In an ideal world, we would say Israel should simply freeze settlement development because it is the right and intelligent thing to do. In an ideal world, the two states for two peoples formulation would not be controversial. Alas, it's not the ideal world. The one thing I can say is that Israel appears willing to talk without any preconditions -- it merely is saying that, if we are going to play the precondition "game", the path has to go both ways.

Sack Him Sack Him Sack Him!!!!

Every day that Avigdor Lieberman remains Foreign Minister is a day I'm embarrassed for Israel. Even aside from the basic point that he's little more than a fascist thug, his tenure as FM can basically be characterized as one diplomatic catastrophe after another. In a world where Israel is verging on becoming a pariah state, the last thing it needs is a wretched incompetent like Lieberman as its public face.

Sunday, October 10, 2010

The Sunday Return Roundup

Jill's been out of town this week, which means we missed both Project Runway and Hell's Kitchen. Tonight will be epic.

* * *

Tennessee Mosque opponents plan to argue that Islam is not a religion.

Pam Geller is, as Jeffrey Goldberg correctly adduces, a "vile, racist creature".

A Colorado woman is charged with destroying a controversial piece of art which she says demeaned Jesus.

Dana Milbank argues that Glenn Beck is the conspiracy-theorists go-to source for mainstream validation.

Jon Chait shoots down a ridiculous Christopher Hitchens post attributing the passage of a resolution condemning the Armenian genocide to the nefarious "Isreal Lobby". I'd also refer back to this post.

I find it quite outrageous the fury with which some Orthodox groups react to calling ordained (whoops, apparently that word is taboo too) female religious leaders "Rabbas".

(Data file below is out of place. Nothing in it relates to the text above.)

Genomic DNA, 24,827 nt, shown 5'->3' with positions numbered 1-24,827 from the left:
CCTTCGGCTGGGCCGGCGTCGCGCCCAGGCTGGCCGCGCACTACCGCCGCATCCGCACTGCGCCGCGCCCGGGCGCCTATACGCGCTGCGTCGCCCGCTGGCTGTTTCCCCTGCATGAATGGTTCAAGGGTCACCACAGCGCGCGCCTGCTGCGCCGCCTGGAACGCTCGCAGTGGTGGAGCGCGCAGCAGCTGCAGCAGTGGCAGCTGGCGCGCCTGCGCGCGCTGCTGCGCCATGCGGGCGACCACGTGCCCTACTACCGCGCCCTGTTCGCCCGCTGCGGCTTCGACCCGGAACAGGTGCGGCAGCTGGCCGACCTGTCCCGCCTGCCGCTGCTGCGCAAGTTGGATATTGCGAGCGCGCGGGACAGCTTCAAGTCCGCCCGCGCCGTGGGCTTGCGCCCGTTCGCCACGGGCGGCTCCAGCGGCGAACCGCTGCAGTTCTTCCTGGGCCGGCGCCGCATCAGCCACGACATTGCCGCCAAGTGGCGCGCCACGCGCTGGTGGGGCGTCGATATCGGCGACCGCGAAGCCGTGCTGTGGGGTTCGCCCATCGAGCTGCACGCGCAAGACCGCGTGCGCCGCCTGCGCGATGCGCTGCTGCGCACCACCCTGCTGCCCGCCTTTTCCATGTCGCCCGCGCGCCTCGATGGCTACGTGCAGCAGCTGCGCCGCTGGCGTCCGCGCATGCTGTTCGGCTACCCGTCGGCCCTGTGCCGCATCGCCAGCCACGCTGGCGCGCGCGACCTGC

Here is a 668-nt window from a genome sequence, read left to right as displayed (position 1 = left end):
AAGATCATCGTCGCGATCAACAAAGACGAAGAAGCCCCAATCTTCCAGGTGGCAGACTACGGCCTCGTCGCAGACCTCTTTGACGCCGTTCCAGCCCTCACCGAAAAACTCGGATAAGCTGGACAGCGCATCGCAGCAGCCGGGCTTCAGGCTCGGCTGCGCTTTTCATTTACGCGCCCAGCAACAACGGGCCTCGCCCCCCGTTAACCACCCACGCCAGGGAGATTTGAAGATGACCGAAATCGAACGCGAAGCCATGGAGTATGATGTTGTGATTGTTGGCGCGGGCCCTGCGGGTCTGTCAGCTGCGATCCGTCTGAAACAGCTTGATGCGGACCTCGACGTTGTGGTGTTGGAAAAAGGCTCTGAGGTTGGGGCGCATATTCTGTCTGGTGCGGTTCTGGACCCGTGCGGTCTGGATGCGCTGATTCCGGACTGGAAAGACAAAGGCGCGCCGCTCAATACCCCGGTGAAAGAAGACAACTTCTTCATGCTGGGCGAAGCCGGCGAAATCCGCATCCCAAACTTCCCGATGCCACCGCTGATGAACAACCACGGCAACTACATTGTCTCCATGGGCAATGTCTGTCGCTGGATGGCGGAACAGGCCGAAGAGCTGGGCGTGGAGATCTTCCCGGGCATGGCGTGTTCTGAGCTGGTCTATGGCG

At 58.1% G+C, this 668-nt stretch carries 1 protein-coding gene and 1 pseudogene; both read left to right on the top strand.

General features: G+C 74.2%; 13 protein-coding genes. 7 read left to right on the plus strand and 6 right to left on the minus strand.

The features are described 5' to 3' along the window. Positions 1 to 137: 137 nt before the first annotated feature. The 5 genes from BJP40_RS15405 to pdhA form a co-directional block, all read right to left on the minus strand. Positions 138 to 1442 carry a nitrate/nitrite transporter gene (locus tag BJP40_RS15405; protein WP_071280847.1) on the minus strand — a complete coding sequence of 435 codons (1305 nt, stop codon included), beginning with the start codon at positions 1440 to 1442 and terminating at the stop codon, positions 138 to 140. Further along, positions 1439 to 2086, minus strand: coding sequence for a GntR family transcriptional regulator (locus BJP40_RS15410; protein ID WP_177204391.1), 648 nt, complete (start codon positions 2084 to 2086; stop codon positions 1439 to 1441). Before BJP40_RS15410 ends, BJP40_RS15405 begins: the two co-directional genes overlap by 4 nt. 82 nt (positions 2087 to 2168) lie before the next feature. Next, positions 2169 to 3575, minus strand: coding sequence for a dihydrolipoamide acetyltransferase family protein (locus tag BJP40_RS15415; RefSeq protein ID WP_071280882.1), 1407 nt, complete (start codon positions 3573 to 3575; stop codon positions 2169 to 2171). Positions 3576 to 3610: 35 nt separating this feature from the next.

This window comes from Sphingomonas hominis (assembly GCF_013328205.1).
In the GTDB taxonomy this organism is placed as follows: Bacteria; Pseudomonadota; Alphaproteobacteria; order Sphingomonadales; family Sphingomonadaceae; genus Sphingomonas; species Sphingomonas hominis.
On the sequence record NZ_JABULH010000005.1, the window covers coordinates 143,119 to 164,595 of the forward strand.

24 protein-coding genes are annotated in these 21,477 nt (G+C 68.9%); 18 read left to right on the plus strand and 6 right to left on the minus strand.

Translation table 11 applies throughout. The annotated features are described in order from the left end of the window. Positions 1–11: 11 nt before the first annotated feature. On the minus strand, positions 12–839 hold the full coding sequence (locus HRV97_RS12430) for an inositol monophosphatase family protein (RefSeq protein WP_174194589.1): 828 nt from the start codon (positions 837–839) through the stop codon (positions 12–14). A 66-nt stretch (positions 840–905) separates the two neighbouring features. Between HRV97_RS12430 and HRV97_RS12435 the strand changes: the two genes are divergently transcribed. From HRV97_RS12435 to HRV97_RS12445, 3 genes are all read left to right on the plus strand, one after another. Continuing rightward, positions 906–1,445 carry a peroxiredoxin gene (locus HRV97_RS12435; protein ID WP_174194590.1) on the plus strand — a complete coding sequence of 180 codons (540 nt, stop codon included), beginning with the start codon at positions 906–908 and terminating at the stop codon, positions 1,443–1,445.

What Type of Slur is "Racist"

Commenting on yet another "I am not a racist" non-sequitur, Ta-Nehisi Coates wants to know
what it means among white people to be considered a racist. I don't mean under the sanction of black people. I mean in places where there are no black people. It almost feels like, among whites, to be accused of being a racist is a class slur. Like racist is short for "inbred uncultured hick."

It's an interesting analogy, but I'm not sure it gets quite at what's going on. My views have evolved since I wrote this post, but it captures a very real dynamic. There's indignation about the possibility of being labeled a racist, but there is also terror. The proportions may vary, but both feelings are definitely there. Racism is America's original sin, and the term "racist" has become emblematic of a supreme evil. To be considered "racist" is to be a Nazi, a slave-owner, or a Klansman. It is to be a person who must be shunned in public society.

All of this is amplified by the fact that there is no generally accepted definition of racist in the public discourse. The sanctions of being successfully labeled "racist" are high, but there really is no way to determine in advance who will be burned by it. Michael Richards' career is ruined, but Ann Coulter survives more or less unscathed. There is a wanton and freakish quality about the whole discourse, and I do think most White people view the accusation of racism as akin to a bolt of lightening: powerful, random, unpredictable, and deadly. They do not know what causes the blow to rain down (except that saying anything -- and I do mean anything -- related to race makes it more likely), so they intone their "I am not a racist" incantation to the heavens in panicked hope that it will serve as a ward. It's main quality is totemic.

And being subjected to such uncertainty, in turn, breeds resentment. It's simultaneously self-sustaining and self-serving. Self-sustaining because the resentment renders true dialogue about what "racist" means impossible, maintaining its mystical quality and preventing any sort of enlightenment. Self-serving, because the entire cycle serves as a warrant for the hostile sentiment in the first place. The anger and rage that those people seem to hold power over me -- that they can end my career, sever my friendships, and expel me from the community with but a "casual" word -- burns with a righteous fury. At that point, railing against the entire idea of racism becomes effectively a subspecies of populist anti-authoritarianism.